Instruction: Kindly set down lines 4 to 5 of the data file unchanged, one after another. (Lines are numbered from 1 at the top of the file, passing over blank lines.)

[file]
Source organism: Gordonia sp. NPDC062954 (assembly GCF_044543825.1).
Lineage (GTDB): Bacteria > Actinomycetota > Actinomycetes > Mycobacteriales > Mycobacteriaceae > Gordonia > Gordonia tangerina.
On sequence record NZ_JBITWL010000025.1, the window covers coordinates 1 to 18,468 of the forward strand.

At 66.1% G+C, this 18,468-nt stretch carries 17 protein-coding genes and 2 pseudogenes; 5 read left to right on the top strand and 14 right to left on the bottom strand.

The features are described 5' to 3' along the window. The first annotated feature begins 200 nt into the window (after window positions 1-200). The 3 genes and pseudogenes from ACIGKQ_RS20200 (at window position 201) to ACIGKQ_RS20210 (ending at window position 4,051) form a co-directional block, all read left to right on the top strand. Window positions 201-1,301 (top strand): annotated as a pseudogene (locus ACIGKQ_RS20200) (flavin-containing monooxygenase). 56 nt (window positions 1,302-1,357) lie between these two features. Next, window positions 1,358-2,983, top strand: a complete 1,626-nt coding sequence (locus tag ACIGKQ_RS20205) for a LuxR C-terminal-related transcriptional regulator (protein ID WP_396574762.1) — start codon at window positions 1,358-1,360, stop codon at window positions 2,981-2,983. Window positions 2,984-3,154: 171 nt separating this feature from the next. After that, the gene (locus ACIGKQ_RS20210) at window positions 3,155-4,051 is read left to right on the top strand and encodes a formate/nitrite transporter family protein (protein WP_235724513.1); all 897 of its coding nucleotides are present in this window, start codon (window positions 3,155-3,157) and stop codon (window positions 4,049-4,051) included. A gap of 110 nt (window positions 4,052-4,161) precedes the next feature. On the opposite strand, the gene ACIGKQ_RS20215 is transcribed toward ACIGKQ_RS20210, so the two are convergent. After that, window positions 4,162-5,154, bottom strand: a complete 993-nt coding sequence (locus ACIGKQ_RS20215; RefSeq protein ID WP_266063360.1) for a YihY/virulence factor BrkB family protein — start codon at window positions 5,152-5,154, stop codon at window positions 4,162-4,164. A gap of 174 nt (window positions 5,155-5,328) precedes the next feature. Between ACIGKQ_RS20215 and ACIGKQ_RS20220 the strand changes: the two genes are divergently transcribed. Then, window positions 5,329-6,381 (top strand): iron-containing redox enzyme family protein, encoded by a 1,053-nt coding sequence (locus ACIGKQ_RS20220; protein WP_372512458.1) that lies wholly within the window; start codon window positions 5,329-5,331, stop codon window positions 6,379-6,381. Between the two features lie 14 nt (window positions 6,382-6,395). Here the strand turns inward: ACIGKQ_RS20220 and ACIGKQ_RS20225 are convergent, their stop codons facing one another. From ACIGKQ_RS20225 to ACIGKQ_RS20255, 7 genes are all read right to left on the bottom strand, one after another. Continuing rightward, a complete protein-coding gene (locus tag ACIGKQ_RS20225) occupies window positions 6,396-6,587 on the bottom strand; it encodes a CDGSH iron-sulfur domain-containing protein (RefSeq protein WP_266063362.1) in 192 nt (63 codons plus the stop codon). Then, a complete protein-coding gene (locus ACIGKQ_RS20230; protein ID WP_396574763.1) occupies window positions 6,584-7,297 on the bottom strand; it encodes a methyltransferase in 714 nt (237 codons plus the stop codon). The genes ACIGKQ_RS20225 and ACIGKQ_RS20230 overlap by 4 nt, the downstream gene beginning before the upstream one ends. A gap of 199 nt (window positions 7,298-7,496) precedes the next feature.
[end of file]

At 66.1% G+C, this 18,468-nt stretch carries 17 protein-coding genes and 2 pseudogenes; 5 read left to right on the top strand and 14 right to left on the bottom strand.

The features are described 5' to 3' along the window. The first annotated feature begins 200 nt into the window (after window positions 1-200). The 3 genes and pseudogenes from ACIGKQ_RS20200 (at window position 201) to ACIGKQ_RS20210 (ending at window position 4,051) form a co-directional block, all read left to right on the top strand. Window positions 201-1,301 (top strand): annotated as a pseudogene (locus ACIGKQ_RS20200) (flavin-containing monooxygenase). 56 nt (window positions 1,302-1,357) lie between these two features. Next, window positions 1,358-2,983, top strand: a complete 1,626-nt coding sequence (locus tag ACIGKQ_RS20205) for a LuxR C-terminal-related transcriptional regulator (protein ID WP_396574762.1) — start codon at window positions 1,358-1,360, stop codon at window positions 2,981-2,983. Window positions 2,984-3,154: 171 nt separating this feature from the next. After that, the gene (locus ACIGKQ_RS20210) at window positions 3,155-4,051 is read left to right on the top strand and encodes a formate/nitrite transporter family protein (protein WP_235724513.1); all 897 of its coding nucleotides are present in this window, start codon (window positions 3,155-3,157) and stop codon (window positions 4,049-4,051) included. A gap of 110 nt (window positions 4,052-4,161) precedes the next feature. On the opposite strand, the gene ACIGKQ_RS20215 is transcribed toward ACIGKQ_RS20210, so the two are convergent. After that, window positions 4,162-5,154, bottom strand: a complete 993-nt coding sequence (locus ACIGKQ_RS20215; RefSeq protein ID WP_266063360.1) for a YihY/virulence factor BrkB family protein — start codon at window positions 5,152-5,154, stop codon at window positions 4,162-4,164. A gap of 174 nt (window positions 5,155-5,328) precedes the next feature. Between ACIGKQ_RS20215 and ACIGKQ_RS20220 the strand changes: the two genes are divergently transcribed. Then, window positions 5,329-6,381 (top strand): iron-containing redox enzyme family protein, encoded by a 1,053-nt coding sequence (locus ACIGKQ_RS20220; protein WP_372512458.1) that lies wholly within the window; start codon window positions 5,329-5,331, stop codon window positions 6,379-6,381. Between the two features lie 14 nt (window positions 6,382-6,395). Here the strand turns inward: ACIGKQ_RS20220 and ACIGKQ_RS20225 are convergent, their stop codons facing one another. From ACIGKQ_RS20225 to ACIGKQ_RS20255, 7 genes are all read right to left on the bottom strand, one after another. Continuing rightward, a complete protein-coding gene (locus tag ACIGKQ_RS20225) occupies window positions 6,396-6,587 on the bottom strand; it encodes a CDGSH iron-sulfur domain-containing protein (RefSeq protein WP_266063362.1) in 192 nt (63 codons plus the stop codon). Then, a complete protein-coding gene (locus ACIGKQ_RS20230; protein ID WP_396574763.1) occupies window positions 6,584-7,297 on the bottom strand; it encodes a methyltransferase in 714 nt (237 codons plus the stop codon). The genes ACIGKQ_RS20225 and ACIGKQ_RS20230 overlap by 4 nt, the downstream gene beginning before the upstream one ends. A gap of 199 nt (window positions 7,298-7,496) precedes the next feature.